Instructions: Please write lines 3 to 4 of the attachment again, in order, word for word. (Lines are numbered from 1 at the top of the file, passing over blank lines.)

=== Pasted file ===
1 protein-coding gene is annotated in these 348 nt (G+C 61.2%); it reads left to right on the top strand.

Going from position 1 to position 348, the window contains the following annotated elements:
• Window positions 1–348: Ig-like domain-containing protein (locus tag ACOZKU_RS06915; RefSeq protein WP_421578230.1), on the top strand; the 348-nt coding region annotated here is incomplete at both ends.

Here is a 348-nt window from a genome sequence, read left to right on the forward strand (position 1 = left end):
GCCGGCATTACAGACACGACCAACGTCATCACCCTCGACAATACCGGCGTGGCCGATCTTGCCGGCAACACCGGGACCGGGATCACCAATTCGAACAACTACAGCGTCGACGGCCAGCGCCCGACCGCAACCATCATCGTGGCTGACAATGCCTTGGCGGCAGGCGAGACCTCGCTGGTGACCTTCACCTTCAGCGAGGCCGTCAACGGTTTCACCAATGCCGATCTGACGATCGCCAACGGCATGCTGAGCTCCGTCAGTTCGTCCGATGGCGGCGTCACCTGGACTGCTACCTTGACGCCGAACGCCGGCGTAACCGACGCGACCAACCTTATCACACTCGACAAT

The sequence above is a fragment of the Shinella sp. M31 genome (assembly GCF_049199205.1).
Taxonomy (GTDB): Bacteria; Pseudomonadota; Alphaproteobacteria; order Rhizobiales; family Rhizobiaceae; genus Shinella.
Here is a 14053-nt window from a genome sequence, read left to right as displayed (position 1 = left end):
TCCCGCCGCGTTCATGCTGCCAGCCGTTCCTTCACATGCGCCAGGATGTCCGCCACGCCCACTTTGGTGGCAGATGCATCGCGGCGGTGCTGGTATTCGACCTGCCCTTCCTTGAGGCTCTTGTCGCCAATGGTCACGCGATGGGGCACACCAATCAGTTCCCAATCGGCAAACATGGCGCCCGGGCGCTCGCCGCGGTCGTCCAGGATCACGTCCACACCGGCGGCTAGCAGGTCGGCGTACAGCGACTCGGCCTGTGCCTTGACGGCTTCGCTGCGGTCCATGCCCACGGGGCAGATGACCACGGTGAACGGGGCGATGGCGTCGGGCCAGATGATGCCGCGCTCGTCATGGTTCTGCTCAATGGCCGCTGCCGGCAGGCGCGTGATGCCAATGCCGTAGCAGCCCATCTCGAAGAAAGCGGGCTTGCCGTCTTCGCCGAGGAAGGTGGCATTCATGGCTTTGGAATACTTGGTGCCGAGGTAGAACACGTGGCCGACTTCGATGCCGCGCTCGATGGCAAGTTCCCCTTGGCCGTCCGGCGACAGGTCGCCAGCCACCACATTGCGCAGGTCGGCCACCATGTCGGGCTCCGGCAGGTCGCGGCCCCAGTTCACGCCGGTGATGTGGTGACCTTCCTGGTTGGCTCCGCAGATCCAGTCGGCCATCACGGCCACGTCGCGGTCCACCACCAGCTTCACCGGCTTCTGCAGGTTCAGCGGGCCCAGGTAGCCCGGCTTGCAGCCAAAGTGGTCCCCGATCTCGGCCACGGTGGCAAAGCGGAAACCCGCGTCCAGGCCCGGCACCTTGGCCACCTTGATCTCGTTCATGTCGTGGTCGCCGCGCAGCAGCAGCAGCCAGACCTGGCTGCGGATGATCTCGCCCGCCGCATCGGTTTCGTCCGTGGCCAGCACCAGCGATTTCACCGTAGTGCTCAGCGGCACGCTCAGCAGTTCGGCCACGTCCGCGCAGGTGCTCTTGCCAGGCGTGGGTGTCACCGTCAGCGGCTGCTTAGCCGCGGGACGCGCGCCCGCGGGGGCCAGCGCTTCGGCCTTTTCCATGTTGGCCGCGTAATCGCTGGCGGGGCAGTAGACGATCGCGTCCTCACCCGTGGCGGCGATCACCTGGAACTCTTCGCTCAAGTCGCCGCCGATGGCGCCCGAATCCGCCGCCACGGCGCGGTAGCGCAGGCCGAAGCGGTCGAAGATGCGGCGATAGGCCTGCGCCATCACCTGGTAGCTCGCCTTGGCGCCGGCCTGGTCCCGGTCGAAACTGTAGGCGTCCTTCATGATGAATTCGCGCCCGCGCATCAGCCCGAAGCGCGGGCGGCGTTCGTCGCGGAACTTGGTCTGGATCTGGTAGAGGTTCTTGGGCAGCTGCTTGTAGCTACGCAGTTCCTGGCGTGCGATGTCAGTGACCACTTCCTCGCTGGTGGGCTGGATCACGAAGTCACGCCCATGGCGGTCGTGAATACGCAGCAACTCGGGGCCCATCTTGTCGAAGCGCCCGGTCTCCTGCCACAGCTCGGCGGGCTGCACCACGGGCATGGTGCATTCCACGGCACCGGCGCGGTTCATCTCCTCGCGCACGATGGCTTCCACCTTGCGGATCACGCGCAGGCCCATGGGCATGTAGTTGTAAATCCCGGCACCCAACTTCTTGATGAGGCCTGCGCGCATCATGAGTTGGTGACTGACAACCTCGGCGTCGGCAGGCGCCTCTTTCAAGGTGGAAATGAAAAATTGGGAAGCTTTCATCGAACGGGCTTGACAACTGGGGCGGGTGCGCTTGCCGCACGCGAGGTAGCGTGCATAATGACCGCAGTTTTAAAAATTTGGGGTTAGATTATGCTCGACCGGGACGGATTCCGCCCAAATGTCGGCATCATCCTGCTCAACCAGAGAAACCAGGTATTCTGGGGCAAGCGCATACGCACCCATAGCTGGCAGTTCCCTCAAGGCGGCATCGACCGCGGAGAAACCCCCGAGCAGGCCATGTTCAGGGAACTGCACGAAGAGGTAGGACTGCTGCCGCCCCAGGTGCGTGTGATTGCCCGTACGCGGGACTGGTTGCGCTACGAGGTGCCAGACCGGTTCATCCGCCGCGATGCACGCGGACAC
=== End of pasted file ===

• Window positions 1–348: Ig-like domain-containing protein (locus tag ACOZKU_RS06915; RefSeq protein WP_421578230.1), on the top strand; the 348-nt coding region annotated here is incomplete at both ends.

Here is a 348-nt window from a genome sequence, read left to right on the forward strand (position 1 = left end):